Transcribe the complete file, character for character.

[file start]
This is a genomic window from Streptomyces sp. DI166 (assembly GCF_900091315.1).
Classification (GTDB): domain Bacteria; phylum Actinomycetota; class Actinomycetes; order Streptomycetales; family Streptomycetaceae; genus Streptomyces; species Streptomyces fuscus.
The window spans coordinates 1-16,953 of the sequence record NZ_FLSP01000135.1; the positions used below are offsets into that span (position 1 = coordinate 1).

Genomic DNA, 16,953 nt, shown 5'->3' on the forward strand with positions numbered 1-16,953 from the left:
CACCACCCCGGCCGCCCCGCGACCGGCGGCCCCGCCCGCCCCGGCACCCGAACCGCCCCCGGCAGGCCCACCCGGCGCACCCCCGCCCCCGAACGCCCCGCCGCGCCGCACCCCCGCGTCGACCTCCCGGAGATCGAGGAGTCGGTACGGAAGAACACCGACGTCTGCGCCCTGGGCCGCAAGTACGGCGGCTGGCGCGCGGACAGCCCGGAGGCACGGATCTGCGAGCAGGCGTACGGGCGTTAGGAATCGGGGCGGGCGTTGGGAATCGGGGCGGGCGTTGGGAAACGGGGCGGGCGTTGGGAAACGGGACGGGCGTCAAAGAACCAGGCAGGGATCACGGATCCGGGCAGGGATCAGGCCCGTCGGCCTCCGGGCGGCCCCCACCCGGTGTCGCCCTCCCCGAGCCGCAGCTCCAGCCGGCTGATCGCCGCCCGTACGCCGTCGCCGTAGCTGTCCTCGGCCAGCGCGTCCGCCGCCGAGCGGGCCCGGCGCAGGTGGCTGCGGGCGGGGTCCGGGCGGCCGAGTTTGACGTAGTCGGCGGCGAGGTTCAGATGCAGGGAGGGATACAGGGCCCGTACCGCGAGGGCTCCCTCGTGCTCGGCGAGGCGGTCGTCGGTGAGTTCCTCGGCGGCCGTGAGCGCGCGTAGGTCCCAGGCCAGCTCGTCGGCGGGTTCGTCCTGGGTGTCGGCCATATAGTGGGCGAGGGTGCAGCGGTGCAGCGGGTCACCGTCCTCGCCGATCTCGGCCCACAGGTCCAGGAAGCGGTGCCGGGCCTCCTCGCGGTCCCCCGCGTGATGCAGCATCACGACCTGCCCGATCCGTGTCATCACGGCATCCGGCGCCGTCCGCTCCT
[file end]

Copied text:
This is a genomic window from Streptomyces sp. DI166 (assembly GCF_900091315.1).
Classification (GTDB): domain Bacteria; phylum Actinomycetota; class Actinomycetes; order Streptomycetales; family Streptomycetaceae; genus Streptomyces; species Streptomyces fuscus.
The window spans coordinates 1-16,953 of the sequence record NZ_FLSP01000135.1; the positions used below are offsets into that span (position 1 = coordinate 1).

Genomic DNA, 16,953 nt, shown 5'->3' on the forward strand with positions numbered 1-16,953 from the left:
CACCACCCCGGCCGCCCCGCGACCGGCGGCCCCGCCCGCCCCGGCACCCGAACCGCCCCCGGCAGGCCCACCCGGCGCACCCCCGCCCCCGAACGCCCCGCCGCGCCGCACCCCCGCGTCGACCTCCCGGAGATCGAGGAGTCGGTACGGAAGAACACCGACGTCTGCGCCCTGGGCCGCAAGTACGGCGGCTGGCGCGCGGACAGCCCGGAGGCACGGATCTGCGAGCAGGCGTACGGGCGTTAGGAATCGGGGCGGGCGTTGGGAATCGGGGCGGGCGTTGGGAAACGGGGCGGGCGTTGGGAAACGGGACGGGCGTCAAAGAACCAGGCAGGGATCACGGATCCGGGCAGGGATCAGGCCCGTCGGCCTCCGGGCGGCCCCCACCCGGTGTCGCCCTCCCCGAGCCGCAGCTCCAGCCGGCTGATCGCCGCCCGTACGCCGTCGCCGTAGCTGTCCTCGGCCAGCGCGTCCGCCGCCGAGCGGGCCCGGCGCAGGTGGCTGCGGGCGGGGTCCGGGCGGCCGAGTTTGACGTAGTCGGCGGCGAGGTTCAGATGCAGGGAGGGATACAGGGCCCGTACCGCGAGGGCTCCCTCGTGCTCGGCGAGGCGGTCGTCGGTGAGTTCCTCGGCGGCCGTGAGCGCGCGTAGGTCCCAGGCCAGCTCGTCGGCGGGTTCGTCCTGGGTGTCGGCCATATAGTGGGCGAGGGTGCAGCGGTGCAGCGGGTCACCGTCCTCGCCGATCTCGGCCCACAGGTCCAGGAAGCGGTGCCGGGCCTCCTCGCGGTCCCCCGCGTGATGCAGCATCACGACCTGCCCGATCCGTGTCATCACGGCATCCGGCGCCGTCCGCTCCT